Does anyone know of a game that was drawn under the mandatory 75 move rule?

MARattigan

Just that.

notmtwain
MARattigan wrote:

Just that.

I looked for a while without finding anything.

I think that the rule must have come about as the result of the 269 move game played by Nikolic and Arsovic in 1989 when FIDE had changed the rule from 50 moves without a pawn move or capture to 100 moves.  It was king and rook versus king, bishop and rook.

 

MARattigan
notmtwain wrote:
MARattigan wrote:

Just that.

I looked for a while without finding anything.

I think that the rule must have come about as the result of the 269 move game played by Nikolic and Arsovic in 1989 when FIDE had changed the rule from 50 moves without a pawn move or capture to 100 moves.

 

Same here. I'd also be interested in games that finished within a few moves of being terminated under the rule.

Arisktotle

I would bet such a game does not occur seriously in the next 100 years while both players are aware that the 50M mark was passed. The gap between the 50M and 75M rule is outrageously big. You won't find 2 players in the world both fighting to win for 25 moves without progress and without any desire to validly claim a draw - after making no progress either in the 50 preceding moves! The automatically drawing 75M rule only makes sense when the 50M claim is first removed from the rules. I believe the 75M rule now is only there to prevent players from trolling tournament organizers. Any games with the event will be fake games like similar games with hundred of moves or ridiculous amounts of underpromotions. 

 

MARattigan
Arisktotle wrote:

I would bet such a game does not occur seriously in the next 100 years while both players are aware that the 50M mark was passed. The gap between the 50M and 75M rule is outrageously big. You won't find 2 players in the world both fighting to win for 25 moves without progress and without any desire to validly claim a draw - after making no progress either in the 50 preceding moves! The automatically drawing 75M rule only makes sense when the 50M claim is first removed from the rules. I believe the 75M rule now is only there to prevent players from trolling tournament organizers. Any games with the event will be fake games like similar games with hundred of moves or ridiculous amounts of underpromotions.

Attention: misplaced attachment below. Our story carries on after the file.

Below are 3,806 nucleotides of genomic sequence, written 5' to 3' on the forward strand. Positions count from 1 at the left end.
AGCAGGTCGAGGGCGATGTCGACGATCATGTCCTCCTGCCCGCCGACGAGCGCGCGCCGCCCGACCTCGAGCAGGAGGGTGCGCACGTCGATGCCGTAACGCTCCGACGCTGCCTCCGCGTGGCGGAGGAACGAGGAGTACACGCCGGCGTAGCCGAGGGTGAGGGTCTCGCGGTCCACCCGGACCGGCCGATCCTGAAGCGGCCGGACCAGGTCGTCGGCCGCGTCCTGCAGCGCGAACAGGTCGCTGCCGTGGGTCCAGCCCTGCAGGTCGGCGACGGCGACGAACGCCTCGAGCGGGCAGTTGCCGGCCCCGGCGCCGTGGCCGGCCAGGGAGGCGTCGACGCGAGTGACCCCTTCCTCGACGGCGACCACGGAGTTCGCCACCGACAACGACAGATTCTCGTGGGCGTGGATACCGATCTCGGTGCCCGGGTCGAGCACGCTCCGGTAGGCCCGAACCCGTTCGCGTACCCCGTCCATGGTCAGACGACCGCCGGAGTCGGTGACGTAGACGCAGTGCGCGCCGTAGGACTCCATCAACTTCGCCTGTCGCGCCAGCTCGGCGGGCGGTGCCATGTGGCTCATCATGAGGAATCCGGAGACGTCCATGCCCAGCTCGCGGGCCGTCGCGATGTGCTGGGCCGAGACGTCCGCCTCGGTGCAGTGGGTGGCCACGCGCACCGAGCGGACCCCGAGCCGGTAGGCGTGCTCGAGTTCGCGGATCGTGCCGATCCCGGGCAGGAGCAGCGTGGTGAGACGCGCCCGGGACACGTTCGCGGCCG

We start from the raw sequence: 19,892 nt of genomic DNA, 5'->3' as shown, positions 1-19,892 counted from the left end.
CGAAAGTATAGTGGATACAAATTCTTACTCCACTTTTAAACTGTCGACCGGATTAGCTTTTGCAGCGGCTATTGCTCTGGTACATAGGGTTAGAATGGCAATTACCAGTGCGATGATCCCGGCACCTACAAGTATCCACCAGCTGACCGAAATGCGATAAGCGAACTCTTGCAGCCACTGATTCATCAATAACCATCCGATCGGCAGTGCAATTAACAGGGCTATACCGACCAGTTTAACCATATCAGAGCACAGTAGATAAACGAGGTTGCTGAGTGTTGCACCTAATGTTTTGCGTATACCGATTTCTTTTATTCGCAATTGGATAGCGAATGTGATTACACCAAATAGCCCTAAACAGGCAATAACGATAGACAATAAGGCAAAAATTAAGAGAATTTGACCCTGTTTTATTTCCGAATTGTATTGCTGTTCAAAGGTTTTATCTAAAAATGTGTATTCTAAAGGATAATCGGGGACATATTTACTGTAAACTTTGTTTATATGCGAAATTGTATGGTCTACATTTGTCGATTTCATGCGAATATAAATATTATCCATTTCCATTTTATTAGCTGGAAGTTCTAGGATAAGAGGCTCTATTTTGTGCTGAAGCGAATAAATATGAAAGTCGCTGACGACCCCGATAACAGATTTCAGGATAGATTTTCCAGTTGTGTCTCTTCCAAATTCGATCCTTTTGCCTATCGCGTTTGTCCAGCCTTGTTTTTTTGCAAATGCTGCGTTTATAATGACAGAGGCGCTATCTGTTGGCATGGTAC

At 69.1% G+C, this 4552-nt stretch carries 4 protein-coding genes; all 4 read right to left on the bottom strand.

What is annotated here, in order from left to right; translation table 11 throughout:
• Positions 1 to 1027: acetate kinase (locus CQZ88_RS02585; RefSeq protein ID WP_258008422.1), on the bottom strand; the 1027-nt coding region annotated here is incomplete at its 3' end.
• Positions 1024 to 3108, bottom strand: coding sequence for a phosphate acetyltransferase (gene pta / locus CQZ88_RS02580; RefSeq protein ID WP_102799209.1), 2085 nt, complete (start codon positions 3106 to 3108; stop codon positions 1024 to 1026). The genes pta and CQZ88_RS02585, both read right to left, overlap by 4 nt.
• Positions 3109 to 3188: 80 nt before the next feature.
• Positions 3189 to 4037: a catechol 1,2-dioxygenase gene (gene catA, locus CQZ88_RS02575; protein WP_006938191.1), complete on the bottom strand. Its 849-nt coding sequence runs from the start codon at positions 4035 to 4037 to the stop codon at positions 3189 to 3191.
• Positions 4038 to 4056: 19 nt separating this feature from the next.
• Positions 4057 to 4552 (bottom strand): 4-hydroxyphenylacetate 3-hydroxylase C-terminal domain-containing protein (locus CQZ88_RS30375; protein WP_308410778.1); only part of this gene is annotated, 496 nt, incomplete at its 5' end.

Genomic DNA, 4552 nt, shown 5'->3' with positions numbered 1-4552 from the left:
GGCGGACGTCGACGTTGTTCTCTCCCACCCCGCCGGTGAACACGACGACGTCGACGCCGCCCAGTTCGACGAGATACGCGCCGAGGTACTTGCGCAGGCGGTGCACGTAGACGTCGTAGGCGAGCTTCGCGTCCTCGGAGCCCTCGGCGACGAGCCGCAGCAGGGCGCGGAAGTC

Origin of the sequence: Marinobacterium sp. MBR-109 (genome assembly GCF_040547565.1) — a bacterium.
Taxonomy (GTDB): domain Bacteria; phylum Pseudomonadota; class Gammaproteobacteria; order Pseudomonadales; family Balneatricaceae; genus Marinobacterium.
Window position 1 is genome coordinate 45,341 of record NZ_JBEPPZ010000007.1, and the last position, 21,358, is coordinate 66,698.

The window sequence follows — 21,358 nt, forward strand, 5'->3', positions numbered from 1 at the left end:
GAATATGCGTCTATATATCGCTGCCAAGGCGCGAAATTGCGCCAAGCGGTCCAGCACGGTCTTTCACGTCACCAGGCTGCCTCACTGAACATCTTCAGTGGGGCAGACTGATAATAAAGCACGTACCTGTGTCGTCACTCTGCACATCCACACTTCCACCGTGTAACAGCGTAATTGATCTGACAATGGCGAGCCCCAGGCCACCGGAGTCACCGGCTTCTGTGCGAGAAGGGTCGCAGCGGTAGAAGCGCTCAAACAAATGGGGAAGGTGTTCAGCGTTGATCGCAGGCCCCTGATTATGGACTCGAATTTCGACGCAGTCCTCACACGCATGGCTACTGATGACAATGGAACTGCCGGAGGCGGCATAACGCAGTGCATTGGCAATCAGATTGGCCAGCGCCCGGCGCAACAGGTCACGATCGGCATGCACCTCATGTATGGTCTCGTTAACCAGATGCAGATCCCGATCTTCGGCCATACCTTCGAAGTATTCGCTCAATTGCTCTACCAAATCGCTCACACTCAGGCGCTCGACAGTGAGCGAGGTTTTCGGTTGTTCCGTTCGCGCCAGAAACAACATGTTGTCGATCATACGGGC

I wouldn't take the bet on, but mainly because I think unless one player missed a mate in 1 on the 150th. ply the game would have terminated in a dead position before reaching it.

As for the rest, Nikolic and Arsovic didn't simply agree a draw in the game @notmtwain refers to and you could say Nikolic made progress because the KRBKR ending started off as a draw but on move 241 (and similarly after 238) Nikolic could have played

(Unfortunately he progressed backwards instead.)

MARattigan

In the game shown in @notmtwain's link the legend Three time repetition claimable appears off the bottom right of the board at move 102 and continues to appear for the rest of the game. Is that a bug in the site software? My understanding is the repetition can only be claimed when it is about to occur or occurs and the opportunity to claim disappears if it is not made exactly then.

Arisktotle
MARattigan wrote:

I wouldn't take the bet on, but mainly because I think unless one player missed a mate in 1 on the 150th. ply the game would have terminated in a dead position before reaching it.

Currently no time to react to all issues but this one is of special interest to me. The 75M draw will commonly be overtaken by dead reckoning but not as often as you suggest. The possibility of checkmate is just one of the conditions frustrating premature death. The other ones are: the possibility of a pawn move and the possibility of a capture.

The Nikolic - Arsovic game is actually a good example. Let's assume 241. Kc5 Rc8 242. Bc6 are played and now black plays 242. ... Rb8 and the position is drawn by 75M. No time for checkmate. Was it dead before? No? why not? Well, black could have played .... Rxc6+ resetting the 75M count. Both walk, no one dies!

A highly significant anecdote. 3REP - automated in the composition environment - is more potent in demonstrating these issues than 75M. I actually created a magnificent problem ending in a 3REP draw (somewhere near 2007). And then to my disgust I discovered the solution was flawed by premature death. I reported it to the editor of the magazine who supposedly forwarded it to the judges. To no avail. In spite of my resistance it was awarded 2nd prize! Though it was all in the rules, nobody was much impressed with the idea of applying all rules simultaneously rather than one at the time. This is common amongst legislators. They only think one lego piece at the time. The rest is case law. I hope you understand the significance of this example. It predicts something about your chances of convincing FIDE and WFCC officials about the formal implications of the current rules. God forgive them, they do not know what they have done.